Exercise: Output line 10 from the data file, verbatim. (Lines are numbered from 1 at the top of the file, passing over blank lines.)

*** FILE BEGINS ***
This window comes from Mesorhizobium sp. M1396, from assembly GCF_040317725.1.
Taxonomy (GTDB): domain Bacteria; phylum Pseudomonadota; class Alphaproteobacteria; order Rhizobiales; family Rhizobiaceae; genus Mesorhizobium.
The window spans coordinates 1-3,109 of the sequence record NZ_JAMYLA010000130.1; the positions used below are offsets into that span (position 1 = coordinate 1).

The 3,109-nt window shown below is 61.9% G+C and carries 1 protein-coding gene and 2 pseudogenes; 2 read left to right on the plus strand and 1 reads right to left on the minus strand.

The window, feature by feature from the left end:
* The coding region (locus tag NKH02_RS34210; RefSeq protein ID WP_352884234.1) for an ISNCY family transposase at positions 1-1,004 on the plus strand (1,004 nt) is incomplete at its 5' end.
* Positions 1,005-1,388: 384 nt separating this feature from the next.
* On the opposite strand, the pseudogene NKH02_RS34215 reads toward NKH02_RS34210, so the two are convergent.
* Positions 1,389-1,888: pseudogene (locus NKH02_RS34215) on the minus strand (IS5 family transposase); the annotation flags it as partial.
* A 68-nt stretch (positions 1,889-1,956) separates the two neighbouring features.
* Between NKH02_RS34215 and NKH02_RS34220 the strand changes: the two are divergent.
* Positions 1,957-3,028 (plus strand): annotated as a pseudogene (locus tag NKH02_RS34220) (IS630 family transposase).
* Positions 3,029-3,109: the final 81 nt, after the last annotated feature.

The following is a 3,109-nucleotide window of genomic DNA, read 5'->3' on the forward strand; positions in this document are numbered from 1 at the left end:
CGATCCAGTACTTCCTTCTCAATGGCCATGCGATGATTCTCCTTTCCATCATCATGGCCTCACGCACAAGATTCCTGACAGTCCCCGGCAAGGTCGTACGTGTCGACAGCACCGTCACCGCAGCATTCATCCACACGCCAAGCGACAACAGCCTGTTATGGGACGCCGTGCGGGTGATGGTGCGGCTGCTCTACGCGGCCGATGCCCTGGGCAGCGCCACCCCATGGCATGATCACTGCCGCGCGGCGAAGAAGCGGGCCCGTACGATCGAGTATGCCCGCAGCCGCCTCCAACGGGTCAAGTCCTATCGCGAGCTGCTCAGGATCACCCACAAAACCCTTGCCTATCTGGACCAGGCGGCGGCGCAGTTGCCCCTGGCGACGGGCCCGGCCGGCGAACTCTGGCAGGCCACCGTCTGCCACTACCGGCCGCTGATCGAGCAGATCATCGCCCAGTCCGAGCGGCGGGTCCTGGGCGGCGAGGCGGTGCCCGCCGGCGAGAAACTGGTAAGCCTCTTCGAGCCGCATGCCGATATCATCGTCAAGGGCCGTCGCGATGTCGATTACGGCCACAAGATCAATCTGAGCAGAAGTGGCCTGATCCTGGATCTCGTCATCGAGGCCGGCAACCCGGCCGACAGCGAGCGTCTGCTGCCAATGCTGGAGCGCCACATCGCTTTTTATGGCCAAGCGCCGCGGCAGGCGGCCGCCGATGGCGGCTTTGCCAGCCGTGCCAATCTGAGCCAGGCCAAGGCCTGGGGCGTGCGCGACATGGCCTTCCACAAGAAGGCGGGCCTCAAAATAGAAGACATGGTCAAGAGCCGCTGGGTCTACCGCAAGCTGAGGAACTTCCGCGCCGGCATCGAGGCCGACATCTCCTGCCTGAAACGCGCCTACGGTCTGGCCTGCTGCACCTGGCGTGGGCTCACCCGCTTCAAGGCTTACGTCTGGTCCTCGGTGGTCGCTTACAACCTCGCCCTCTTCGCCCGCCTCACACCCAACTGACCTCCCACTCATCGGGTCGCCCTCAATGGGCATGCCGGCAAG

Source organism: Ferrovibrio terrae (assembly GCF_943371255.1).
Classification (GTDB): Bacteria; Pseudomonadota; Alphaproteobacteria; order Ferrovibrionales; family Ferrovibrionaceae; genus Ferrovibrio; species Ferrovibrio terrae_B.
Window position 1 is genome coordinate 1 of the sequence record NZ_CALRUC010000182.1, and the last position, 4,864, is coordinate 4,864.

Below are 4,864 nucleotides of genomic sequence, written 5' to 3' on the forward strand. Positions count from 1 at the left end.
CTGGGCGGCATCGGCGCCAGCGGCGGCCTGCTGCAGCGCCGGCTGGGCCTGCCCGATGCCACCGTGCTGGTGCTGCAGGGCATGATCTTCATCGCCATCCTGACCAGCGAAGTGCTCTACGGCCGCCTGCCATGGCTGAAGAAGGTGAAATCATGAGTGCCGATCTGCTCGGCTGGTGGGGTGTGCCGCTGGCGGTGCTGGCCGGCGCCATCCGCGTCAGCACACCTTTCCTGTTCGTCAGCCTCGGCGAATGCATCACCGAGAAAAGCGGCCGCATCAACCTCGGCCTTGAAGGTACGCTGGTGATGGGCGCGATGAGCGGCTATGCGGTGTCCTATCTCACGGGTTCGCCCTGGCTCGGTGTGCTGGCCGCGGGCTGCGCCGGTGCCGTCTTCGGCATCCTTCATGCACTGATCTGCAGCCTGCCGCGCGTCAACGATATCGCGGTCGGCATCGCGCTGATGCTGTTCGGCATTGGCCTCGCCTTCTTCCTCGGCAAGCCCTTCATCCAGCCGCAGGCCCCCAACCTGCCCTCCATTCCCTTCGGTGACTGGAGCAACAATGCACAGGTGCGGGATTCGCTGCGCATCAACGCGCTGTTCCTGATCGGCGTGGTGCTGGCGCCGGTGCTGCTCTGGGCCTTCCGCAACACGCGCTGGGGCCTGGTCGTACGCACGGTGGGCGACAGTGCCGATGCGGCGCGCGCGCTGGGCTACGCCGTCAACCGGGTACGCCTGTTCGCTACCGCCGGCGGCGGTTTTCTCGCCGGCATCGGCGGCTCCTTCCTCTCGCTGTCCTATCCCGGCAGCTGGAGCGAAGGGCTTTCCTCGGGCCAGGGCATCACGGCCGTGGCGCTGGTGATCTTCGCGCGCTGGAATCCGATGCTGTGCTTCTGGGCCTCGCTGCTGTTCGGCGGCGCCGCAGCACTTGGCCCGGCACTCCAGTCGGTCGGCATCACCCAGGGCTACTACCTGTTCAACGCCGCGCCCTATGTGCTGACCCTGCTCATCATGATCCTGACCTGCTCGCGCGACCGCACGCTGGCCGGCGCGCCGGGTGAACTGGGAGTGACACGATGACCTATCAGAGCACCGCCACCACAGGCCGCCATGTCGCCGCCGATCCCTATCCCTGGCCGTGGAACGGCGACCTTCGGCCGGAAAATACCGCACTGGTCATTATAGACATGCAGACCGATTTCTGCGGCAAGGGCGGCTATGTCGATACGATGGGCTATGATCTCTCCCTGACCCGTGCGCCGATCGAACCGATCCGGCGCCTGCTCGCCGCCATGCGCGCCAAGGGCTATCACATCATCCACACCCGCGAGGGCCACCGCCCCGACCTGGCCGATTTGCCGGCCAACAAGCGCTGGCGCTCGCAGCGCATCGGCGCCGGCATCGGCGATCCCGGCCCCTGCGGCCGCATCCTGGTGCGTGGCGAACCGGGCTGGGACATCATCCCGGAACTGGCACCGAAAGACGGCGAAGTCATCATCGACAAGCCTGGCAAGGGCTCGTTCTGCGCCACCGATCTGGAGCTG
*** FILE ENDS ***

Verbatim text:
* A 68-nt stretch (positions 1,889-1,956) separates the two neighbouring features.